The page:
The opening of the region to colonization created a demand for lumber destined to the construction sector. Some of the region’s first inhabitants quickly established small sawmills which produced wood used to build houses, barns, churches and schools. The region’s first sawmills were in operation before the 1920s. According to Father Zoël Lambert, who came to Hearst in 1920: “The first mill around here was built in McManusville (today, St-Pie-X) by ‘old man Simmons’ (‘le vieux Simmons’). The mill was operated by only one man. ‘Old man Simmons’ was owner, sawyer and everything in between. It gave us a bit of lumber.” (excerpt from an interview with Mgr. Zoël Lambert, Le Nord, September 1, 1976). 

Meanwhile, Adélaïde Duguay recalls in an interview with Le Nord in 1977 that her husband, Charles, had worked at the McMechen mill during the summer that followed their arrival to Wyborn (which was then called Hazel) in 1915. (excerpt from an interview with Mrs. Adélaïde Duguay, Le Nord, July 6, 1977).

Other small sawmills operated during the 20s, 30s and 40s in the Wyborn, Jogues, Halléwood (today, Hallébourg), Ryland, Lac Sainte.Thérèse and Mattice regions (click here for a list of these sawmills.) Many of these sawmills operated on steam engines activated by boilers, which were heated by burning sawdust. Mills were often located near a lake or a river to feed the boilers and for easier transportation of logs. Other small sawmills were activated by tractor engines. 

These small sawmills were in operation for a few weeks up to a few months during the year, either in the spring or the summer, and only employed a small number of people, usually members of the family that owned the mill. During the sawing period, people worked 10 to 12 hours a day, often six days a week.

The Doucet sawmill in Jogues, 1924
(Town of Hearst collection; picture donated by the Hearst Bishopric)
Wood was taken on land owned by mill owners or settlers as well as on Crown lands by virtue of permits granted to settlers. These settlers generally harvested 100 cords of wood per winter.

Settlers brought logs to sawmills to have them transformed into construction wood, as recounted by Albert Dupuis who worked at his father Cléophas’ mill in Mattice during the 20s and 30s. 

“The lumber we sawed was used to ‘build’ the settlers. They harvested their wood, brought it to the mill, and we would saw it. In those days, we charged eight dollars per thousand feet. The mill was something that was very good for settlers. It helped them ‘build themselves’.” (Excerpt from an interview with Albert Dupuis, from Gens de chez nous, Tome 1, page 130).

The Dupuis sawmill in Mattice, located on the shores of the Missinaïbi River
(picture donated by the Société historique)
During the first years of these small sawmills, owners had no logging rights on Crown lands (Noé Fontaine will be the first one to obtain such rights in 1936). Licences to harvest timber were instead awarded over vast territories (including entire townships) to pulp and paper companies. At that time, government representatives argued that these big companies had to be able to rely on immense reserves of pulpwood. Such was the reason put forth to justify refusing to award small local entrepreneurs the concessions they requested.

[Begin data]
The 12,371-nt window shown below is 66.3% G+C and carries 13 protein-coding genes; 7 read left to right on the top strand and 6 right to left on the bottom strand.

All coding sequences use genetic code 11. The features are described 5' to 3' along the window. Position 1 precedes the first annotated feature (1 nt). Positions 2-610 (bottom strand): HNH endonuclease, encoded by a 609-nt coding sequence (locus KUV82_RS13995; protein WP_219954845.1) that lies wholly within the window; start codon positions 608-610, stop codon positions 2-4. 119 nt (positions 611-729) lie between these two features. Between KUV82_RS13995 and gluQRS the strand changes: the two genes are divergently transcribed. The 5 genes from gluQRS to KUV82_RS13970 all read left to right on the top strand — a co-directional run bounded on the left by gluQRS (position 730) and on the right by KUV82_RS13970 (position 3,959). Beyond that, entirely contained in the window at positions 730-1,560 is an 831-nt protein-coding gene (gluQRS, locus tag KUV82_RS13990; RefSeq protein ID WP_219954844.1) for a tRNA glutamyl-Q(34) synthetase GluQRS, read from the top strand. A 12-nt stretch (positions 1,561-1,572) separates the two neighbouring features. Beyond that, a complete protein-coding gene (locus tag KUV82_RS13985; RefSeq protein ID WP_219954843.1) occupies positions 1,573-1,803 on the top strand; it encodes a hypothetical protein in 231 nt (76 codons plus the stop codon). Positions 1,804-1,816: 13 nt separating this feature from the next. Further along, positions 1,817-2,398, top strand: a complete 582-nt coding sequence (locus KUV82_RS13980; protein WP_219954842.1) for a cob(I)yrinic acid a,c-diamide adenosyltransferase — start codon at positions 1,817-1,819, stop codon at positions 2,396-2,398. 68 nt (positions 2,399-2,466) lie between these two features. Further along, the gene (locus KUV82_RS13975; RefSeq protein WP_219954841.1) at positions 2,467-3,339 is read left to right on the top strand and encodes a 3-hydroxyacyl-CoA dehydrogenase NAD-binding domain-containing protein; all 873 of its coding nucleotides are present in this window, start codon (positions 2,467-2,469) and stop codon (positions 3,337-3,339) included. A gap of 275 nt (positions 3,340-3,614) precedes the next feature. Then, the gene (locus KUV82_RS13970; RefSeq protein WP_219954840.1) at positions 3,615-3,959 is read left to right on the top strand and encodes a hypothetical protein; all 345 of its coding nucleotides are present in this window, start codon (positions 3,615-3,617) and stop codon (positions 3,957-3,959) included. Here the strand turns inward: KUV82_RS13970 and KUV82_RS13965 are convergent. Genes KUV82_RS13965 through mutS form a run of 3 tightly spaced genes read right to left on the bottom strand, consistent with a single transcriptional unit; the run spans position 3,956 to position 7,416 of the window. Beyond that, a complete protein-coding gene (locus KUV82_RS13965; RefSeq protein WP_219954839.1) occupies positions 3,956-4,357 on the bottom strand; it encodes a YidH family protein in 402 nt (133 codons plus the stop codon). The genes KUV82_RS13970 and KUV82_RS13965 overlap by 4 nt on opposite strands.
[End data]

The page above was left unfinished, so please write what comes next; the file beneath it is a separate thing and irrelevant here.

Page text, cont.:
Even without licences to log on Crown lands, small mill owners actively took part in the lumber trade in the 1930s. Examples of these include Noé and Zacharie Fontaine in Mattice and the Bolduc family in and around Ryland.

Established in Mattice in 1934, Noé and Zacharie Fontaine bought logs from settlers or obtained them in exchange for construction wood. Mr. Simon Nolet provided an example of such a trade involving the Nolet family of Mattice in 1934, whose house had just gone up in flames: “Over the course of the winter we had help to cut wood. Fontaine offered us help in sawing and transporting the logs. We paid him back for the sawing and the ‘planing down’ with more timber” (Excerpt of an interview with Simon Nolet, in Témoins de notre histoire, page 109).

The Fontaines sold their wood to out-of-town buyers like Feldman Lumber of Timmins, mining companies of the same town and later on to southern wholesalers. The Bolduc family sold wood from their Ryland sawmill to the Guénette Company of Kapuskasing and to buyers from Southern Ontario.

During the second half of the 1930s, certain mill owners like Noé Fontaine, Adélard Haman and Arthur Lecours managed to obtain logging licences on Crown lands. These licences enabled them to expand, while other small sawmills were gradually forced out of existence.


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